Category: Software Development


Metcalfe’s law

How many web developers aren’t aware of Metcalfe’s law? My guess is that most know it very well, but many never knew it had been formalized.

Digg is my quintessential example of this theory in action. I was one of the first users of digg 2.0, hearing about it on their podcast Diggnation. The traffic was sparse at begin with, but it seemed to explode at a some point. I remember the debates about adding non-technology digg categories. Many of the the old-school guys didn’t want their culture to be tainted by the “normies”. It’s crazy to try and limit your potential, especially once the ball gets rolling.

The utility of a network increases exponentially as the users of the network increases. This applies beautifully to social web sites, but does not apply to utility or productivity sites, we shouldn’t think that by simply creating a web site, we’ll get exponential traffic. Sites like salesforce.com and basecamp.com have no use of Metcalfe’s law, they may try to wedge social features into the site, but it ends up looking out of place. To truly take advantage, you need to create real value from the social aspect of your product.

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In software development there exist things called integration points. This is when any point in the process your working on makes contact with an independent system. You must also include the systems that that system depends on, so the count can quickly balloon. If you’re sleeping with X, you’re also sleeping with all the systems X has slept with.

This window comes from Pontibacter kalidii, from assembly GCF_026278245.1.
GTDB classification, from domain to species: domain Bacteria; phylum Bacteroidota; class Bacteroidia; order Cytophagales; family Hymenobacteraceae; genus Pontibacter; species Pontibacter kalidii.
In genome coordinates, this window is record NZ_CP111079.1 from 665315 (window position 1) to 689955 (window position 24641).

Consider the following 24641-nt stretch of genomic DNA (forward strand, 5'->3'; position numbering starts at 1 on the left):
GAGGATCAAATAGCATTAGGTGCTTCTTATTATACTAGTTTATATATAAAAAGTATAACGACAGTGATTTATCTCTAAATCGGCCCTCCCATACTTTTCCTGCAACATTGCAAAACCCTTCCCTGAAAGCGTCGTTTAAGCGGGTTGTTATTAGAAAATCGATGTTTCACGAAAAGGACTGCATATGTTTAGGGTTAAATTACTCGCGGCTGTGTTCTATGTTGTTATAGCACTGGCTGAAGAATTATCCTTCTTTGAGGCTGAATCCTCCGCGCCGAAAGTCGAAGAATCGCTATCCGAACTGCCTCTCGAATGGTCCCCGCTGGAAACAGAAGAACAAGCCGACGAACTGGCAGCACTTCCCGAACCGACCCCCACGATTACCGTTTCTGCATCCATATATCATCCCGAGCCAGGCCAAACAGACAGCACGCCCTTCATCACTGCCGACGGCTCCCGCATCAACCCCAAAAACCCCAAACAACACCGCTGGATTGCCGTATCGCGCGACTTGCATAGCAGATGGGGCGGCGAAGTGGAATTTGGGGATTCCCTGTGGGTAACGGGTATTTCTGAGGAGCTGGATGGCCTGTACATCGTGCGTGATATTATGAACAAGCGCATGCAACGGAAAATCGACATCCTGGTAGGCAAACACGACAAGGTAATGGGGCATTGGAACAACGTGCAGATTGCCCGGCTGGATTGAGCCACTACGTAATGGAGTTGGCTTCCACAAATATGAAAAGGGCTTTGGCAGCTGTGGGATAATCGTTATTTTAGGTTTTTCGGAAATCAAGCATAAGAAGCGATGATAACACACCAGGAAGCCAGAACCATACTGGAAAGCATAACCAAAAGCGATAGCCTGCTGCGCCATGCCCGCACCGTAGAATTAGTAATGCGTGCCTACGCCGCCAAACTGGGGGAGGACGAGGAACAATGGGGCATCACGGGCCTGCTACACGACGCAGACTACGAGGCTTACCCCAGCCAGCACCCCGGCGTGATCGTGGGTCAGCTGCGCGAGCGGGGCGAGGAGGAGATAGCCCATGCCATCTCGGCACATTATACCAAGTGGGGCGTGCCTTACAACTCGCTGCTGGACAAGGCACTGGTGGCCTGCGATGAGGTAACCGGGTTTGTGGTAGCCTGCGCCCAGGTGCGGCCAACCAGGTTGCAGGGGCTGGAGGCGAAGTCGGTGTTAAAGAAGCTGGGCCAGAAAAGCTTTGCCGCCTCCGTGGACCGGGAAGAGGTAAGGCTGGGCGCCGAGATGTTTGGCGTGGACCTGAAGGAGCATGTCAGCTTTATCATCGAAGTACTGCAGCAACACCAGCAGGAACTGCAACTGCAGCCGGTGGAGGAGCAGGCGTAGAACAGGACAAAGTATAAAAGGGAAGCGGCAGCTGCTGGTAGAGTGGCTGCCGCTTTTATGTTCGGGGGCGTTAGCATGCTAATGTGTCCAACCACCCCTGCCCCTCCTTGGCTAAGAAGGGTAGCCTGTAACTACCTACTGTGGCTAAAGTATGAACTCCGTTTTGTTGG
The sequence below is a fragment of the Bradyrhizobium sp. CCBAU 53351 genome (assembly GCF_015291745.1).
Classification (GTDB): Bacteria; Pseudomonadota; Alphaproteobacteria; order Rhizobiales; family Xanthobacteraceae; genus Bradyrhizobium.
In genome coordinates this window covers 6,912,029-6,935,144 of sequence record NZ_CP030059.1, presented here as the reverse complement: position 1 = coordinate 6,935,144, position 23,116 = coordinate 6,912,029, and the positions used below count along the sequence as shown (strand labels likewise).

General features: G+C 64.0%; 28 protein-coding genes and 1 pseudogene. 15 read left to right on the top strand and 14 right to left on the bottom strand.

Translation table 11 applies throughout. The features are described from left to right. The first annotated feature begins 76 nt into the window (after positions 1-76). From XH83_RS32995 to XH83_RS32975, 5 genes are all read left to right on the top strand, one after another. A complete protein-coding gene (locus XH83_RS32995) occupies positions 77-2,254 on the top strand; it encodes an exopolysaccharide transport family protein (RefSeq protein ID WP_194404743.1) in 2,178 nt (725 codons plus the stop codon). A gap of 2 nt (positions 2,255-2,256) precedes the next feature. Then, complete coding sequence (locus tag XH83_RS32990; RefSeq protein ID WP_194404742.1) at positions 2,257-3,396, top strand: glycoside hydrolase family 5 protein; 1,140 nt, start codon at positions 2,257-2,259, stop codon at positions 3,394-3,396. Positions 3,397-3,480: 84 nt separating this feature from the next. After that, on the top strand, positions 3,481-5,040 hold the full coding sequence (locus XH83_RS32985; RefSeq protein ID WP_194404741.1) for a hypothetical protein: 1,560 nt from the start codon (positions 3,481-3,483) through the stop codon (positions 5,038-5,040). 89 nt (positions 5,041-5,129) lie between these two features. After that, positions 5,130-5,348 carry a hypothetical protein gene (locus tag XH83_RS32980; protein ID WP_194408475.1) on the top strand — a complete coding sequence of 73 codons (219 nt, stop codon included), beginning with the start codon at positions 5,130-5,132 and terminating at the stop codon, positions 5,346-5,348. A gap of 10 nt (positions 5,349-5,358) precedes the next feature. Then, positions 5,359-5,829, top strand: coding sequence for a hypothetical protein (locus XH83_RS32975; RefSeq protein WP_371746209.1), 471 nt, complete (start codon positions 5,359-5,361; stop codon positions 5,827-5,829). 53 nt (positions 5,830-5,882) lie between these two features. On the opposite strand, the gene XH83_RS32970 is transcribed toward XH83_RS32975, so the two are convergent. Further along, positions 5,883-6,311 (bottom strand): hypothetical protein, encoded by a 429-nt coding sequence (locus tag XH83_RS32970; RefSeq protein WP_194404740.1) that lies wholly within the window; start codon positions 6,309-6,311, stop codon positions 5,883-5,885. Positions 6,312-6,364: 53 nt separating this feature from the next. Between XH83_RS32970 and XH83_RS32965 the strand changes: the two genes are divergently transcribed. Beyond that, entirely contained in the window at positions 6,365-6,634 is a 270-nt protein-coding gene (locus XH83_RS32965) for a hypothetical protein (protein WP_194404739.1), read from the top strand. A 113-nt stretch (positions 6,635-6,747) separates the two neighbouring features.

Every time your dependent on a independent system, the risk of success of your project is reduced. Does your project depend upon a web service? A .dll file? A folder/file on the server? Network permissions to the folder? Each of these integration points can cause a failure in your project, none of which are in the scope of the changes to implement the feature set. Most integration points are unavoidable, but if you’re considering a particular architecture and are considering a web service (for example), think again. If you need to access the service from multiple systems, across networks, or on a heterogeneous architecture it may be the best option. But don’t do it without thoughtful consideration to the risk that you’re adding to all the future projects that require that service to be running, and running bug free.

It’s not the only way to identify risk for a project, but should be considered as a factor.

A good tool should…

“A good tool should recede, because life is a firehose”.

Life is a firehose: That’s how it feels sometimes, things come at you fast and you have to jump and dodge, and often times HANDLE IT. It’s tools that help us do those things, but if the tools get in the way of actually helping you then they’re a liability.

A good tool should recede: When you use the steering wheel in your car, do you think about using it? I’ll tell you, you don’t, you just use it. Whatever tools that you’re using to help handle your life should be as invisible as possible, i.e. it’s visibility profile should be minimal.

For software developers in the reading group, be aware that your software should not get in the way of people doing their job. If you’ve designed it well, they shouldn’t even notice it’s there.